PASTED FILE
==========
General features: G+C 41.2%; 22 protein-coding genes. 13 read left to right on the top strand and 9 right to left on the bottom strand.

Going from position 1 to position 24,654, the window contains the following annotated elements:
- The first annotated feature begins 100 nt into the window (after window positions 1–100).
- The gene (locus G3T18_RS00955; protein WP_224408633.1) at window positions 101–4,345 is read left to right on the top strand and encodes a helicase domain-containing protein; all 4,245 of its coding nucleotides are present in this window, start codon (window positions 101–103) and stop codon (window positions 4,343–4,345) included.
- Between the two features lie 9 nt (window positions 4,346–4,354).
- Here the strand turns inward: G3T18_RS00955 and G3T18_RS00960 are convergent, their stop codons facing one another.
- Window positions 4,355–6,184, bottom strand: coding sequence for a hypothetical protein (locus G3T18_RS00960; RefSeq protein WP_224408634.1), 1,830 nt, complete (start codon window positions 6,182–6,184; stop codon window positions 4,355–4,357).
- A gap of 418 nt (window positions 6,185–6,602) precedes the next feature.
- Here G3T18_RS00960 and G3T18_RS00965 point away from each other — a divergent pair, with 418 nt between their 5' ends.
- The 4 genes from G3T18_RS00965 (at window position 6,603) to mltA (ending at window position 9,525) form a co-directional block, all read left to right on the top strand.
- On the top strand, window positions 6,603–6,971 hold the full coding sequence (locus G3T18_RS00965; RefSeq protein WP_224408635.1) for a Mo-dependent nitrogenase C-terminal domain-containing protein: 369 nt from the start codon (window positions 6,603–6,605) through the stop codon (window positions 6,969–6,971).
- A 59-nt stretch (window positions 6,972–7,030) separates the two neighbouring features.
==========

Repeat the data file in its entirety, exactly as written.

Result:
General features: G+C 41.2%; 22 protein-coding genes. 13 read left to right on the top strand and 9 right to left on the bottom strand.

Going from position 1 to position 24,654, the window contains the following annotated elements:
- The first annotated feature begins 100 nt into the window (after window positions 1–100).
- The gene (locus G3T18_RS00955; protein WP_224408633.1) at window positions 101–4,345 is read left to right on the top strand and encodes a helicase domain-containing protein; all 4,245 of its coding nucleotides are present in this window, start codon (window positions 101–103) and stop codon (window positions 4,343–4,345) included.
- Between the two features lie 9 nt (window positions 4,346–4,354).
- Here the strand turns inward: G3T18_RS00955 and G3T18_RS00960 are convergent, their stop codons facing one another.
- Window positions 4,355–6,184, bottom strand: coding sequence for a hypothetical protein (locus G3T18_RS00960; RefSeq protein WP_224408634.1), 1,830 nt, complete (start codon window positions 6,182–6,184; stop codon window positions 4,355–4,357).
- A gap of 418 nt (window positions 6,185–6,602) precedes the next feature.
- Here G3T18_RS00960 and G3T18_RS00965 point away from each other — a divergent pair, with 418 nt between their 5' ends.
- The 4 genes from G3T18_RS00965 (at window position 6,603) to mltA (ending at window position 9,525) form a co-directional block, all read left to right on the top strand.
- On the top strand, window positions 6,603–6,971 hold the full coding sequence (locus G3T18_RS00965; RefSeq protein WP_224408635.1) for a Mo-dependent nitrogenase C-terminal domain-containing protein: 369 nt from the start codon (window positions 6,603–6,605) through the stop codon (window positions 6,969–6,971).
- A 59-nt stretch (window positions 6,972–7,030) separates the two neighbouring features.